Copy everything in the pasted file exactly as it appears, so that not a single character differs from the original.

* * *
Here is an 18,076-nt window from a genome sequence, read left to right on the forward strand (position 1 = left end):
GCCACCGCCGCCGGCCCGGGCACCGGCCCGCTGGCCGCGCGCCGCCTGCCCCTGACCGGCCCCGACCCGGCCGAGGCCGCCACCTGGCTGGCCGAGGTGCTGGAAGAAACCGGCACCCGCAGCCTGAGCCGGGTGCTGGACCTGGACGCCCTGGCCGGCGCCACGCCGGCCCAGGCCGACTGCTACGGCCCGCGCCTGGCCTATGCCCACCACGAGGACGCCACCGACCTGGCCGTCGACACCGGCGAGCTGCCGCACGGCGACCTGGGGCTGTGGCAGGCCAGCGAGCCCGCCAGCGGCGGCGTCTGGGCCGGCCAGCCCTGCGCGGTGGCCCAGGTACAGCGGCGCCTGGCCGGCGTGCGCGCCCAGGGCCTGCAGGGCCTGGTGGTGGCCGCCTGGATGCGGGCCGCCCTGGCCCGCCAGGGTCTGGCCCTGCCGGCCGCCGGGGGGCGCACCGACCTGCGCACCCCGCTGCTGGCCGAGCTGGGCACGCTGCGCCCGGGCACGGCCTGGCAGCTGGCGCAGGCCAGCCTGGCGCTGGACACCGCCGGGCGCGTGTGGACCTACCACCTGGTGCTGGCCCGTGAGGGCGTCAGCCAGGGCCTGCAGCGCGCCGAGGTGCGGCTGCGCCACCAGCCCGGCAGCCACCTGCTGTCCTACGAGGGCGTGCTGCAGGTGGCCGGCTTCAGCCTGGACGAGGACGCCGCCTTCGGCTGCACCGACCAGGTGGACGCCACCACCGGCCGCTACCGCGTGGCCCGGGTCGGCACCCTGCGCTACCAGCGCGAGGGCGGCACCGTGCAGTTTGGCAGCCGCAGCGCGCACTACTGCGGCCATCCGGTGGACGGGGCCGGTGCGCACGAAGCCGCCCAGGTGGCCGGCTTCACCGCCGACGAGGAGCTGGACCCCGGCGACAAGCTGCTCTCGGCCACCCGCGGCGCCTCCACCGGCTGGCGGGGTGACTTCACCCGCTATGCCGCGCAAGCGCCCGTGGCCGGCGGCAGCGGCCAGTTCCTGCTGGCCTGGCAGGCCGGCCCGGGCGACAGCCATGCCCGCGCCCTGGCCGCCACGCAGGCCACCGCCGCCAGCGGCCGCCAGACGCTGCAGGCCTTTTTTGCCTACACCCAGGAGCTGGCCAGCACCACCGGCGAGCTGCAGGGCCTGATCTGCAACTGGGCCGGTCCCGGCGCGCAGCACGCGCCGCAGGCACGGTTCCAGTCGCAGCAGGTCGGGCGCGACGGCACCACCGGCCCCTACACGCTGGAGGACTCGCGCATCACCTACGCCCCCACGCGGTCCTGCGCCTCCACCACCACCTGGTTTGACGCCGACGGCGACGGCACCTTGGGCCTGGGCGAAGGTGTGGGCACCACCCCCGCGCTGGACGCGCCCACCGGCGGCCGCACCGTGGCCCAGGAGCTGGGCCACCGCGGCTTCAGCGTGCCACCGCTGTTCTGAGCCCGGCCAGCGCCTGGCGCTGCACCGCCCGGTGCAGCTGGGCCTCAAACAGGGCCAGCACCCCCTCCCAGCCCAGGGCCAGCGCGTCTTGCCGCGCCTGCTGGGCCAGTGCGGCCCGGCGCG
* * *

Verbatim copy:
Here is an 18,076-nt window from a genome sequence, read left to right on the forward strand (position 1 = left end):
GCCACCGCCGCCGGCCCGGGCACCGGCCCGCTGGCCGCGCGCCGCCTGCCCCTGACCGGCCCCGACCCGGCCGAGGCCGCCACCTGGCTGGCCGAGGTGCTGGAAGAAACCGGCACCCGCAGCCTGAGCCGGGTGCTGGACCTGGACGCCCTGGCCGGCGCCACGCCGGCCCAGGCCGACTGCTACGGCCCGCGCCTGGCCTATGCCCACCACGAGGACGCCACCGACCTGGCCGTCGACACCGGCGAGCTGCCGCACGGCGACCTGGGGCTGTGGCAGGCCAGCGAGCCCGCCAGCGGCGGCGTCTGGGCCGGCCAGCCCTGCGCGGTGGCCCAGGTACAGCGGCGCCTGGCCGGCGTGCGCGCCCAGGGCCTGCAGGGCCTGGTGGTGGCCGCCTGGATGCGGGCCGCCCTGGCCCGCCAGGGTCTGGCCCTGCCGGCCGCCGGGGGGCGCACCGACCTGCGCACCCCGCTGCTGGCCGAGCTGGGCACGCTGCGCCCGGGCACGGCCTGGCAGCTGGCGCAGGCCAGCCTGGCGCTGGACACCGCCGGGCGCGTGTGGACCTACCACCTGGTGCTGGCCCGTGAGGGCGTCAGCCAGGGCCTGCAGCGCGCCGAGGTGCGGCTGCGCCACCAGCCCGGCAGCCACCTGCTGTCCTACGAGGGCGTGCTGCAGGTGGCCGGCTTCAGCCTGGACGAGGACGCCGCCTTCGGCTGCACCGACCAGGTGGACGCCACCACCGGCCGCTACCGCGTGGCCCGGGTCGGCACCCTGCGCTACCAGCGCGAGGGCGGCACCGTGCAGTTTGGCAGCCGCAGCGCGCACTACTGCGGCCATCCGGTGGACGGGGCCGGTGCGCACGAAGCCGCCCAGGTGGCCGGCTTCACCGCCGACGAGGAGCTGGACCCCGGCGACAAGCTGCTCTCGGCCACCCGCGGCGCCTCCACCGGCTGGCGGGGTGACTTCACCCGCTATGCCGCGCAAGCGCCCGTGGCCGGCGGCAGCGGCCAGTTCCTGCTGGCCTGGCAGGCCGGCCCGGGCGACAGCCATGCCCGCGCCCTGGCCGCCACGCAGGCCACCGCCGCCAGCGGCCGCCAGACGCTGCAGGCCTTTTTTGCCTACACCCAGGAGCTGGCCAGCACCACCGGCGAGCTGCAGGGCCTGATCTGCAACTGGGCCGGTCCCGGCGCGCAGCACGCGCCGCAGGCACGGTTCCAGTCGCAGCAGGTCGGGCGCGACGGCACCACCGGCCCCTACACGCTGGAGGACTCGCGCATCACCTACGCCCCCACGCGGTCCTGCGCCTCCACCACCACCTGGTTTGACGCCGACGGCGACGGCACCTTGGGCCTGGGCGAAGGTGTGGGCACCACCCCCGCGCTGGACGCGCCCACCGGCGGCCGCACCGTGGCCCAGGAGCTGGGCCACCGCGGCTTCAGCGTGCCACCGCTGTTCTGAGCCCGGCCAGCGCCTGGCGCTGCACCGCCCGGTGCAGCTGGGCCTCAAACAGGGCCAGCACCCCCTCCCAGCCCAGGGCCAGCGCGTCTTGCCGCGCCTGCTGGGCCAGTGCGGCCCGGCGCG